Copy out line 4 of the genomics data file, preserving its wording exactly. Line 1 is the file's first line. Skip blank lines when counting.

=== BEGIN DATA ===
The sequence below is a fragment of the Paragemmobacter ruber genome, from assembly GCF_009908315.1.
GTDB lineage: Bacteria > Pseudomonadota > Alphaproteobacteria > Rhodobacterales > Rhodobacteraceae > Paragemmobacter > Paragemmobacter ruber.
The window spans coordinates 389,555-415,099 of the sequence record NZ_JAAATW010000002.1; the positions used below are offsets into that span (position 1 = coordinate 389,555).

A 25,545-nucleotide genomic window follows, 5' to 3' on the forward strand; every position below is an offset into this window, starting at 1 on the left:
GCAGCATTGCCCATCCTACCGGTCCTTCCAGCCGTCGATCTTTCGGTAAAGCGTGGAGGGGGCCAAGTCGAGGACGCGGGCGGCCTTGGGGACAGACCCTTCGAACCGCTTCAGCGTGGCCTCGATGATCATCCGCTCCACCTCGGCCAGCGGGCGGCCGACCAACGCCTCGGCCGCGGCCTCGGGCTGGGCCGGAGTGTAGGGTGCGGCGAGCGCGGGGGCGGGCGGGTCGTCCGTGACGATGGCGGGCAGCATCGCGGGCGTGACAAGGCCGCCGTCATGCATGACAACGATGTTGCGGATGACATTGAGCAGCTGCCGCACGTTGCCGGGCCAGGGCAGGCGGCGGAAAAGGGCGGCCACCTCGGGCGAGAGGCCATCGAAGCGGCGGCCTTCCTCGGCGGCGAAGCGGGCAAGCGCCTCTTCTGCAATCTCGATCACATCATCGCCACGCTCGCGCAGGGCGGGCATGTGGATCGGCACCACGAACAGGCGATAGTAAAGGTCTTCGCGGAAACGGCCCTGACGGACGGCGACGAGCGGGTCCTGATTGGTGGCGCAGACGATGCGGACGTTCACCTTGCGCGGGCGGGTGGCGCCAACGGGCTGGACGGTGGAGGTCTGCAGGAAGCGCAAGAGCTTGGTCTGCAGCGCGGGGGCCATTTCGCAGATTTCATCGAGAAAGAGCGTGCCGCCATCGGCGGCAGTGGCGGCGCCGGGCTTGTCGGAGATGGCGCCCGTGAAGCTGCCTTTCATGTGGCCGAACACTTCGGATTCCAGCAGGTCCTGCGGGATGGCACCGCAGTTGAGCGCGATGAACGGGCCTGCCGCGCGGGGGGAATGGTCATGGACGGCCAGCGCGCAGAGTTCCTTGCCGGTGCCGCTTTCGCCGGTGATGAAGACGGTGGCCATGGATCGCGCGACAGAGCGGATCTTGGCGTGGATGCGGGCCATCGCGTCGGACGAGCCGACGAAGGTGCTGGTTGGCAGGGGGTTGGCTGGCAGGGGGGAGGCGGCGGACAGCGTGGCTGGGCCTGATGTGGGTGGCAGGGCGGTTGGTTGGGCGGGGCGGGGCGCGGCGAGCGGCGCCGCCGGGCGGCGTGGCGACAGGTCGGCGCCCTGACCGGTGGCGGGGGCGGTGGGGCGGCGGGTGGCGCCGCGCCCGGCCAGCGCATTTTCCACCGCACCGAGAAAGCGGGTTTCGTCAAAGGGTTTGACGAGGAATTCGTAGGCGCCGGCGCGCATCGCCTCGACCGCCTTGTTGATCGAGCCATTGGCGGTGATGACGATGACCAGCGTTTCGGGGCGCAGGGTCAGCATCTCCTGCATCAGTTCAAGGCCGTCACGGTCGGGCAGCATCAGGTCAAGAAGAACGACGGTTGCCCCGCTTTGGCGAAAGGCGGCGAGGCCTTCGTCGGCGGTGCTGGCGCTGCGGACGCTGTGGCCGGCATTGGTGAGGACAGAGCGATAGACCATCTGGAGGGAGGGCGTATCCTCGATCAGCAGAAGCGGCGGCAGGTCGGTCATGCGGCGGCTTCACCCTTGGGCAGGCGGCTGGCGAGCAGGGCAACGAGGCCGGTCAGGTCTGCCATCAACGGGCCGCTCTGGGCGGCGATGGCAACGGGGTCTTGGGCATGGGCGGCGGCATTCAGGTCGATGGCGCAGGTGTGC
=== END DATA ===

A 25,545-nucleotide genomic window follows, 5' to 3' on the forward strand; every position below is an offset into this window, starting at 1 on the left: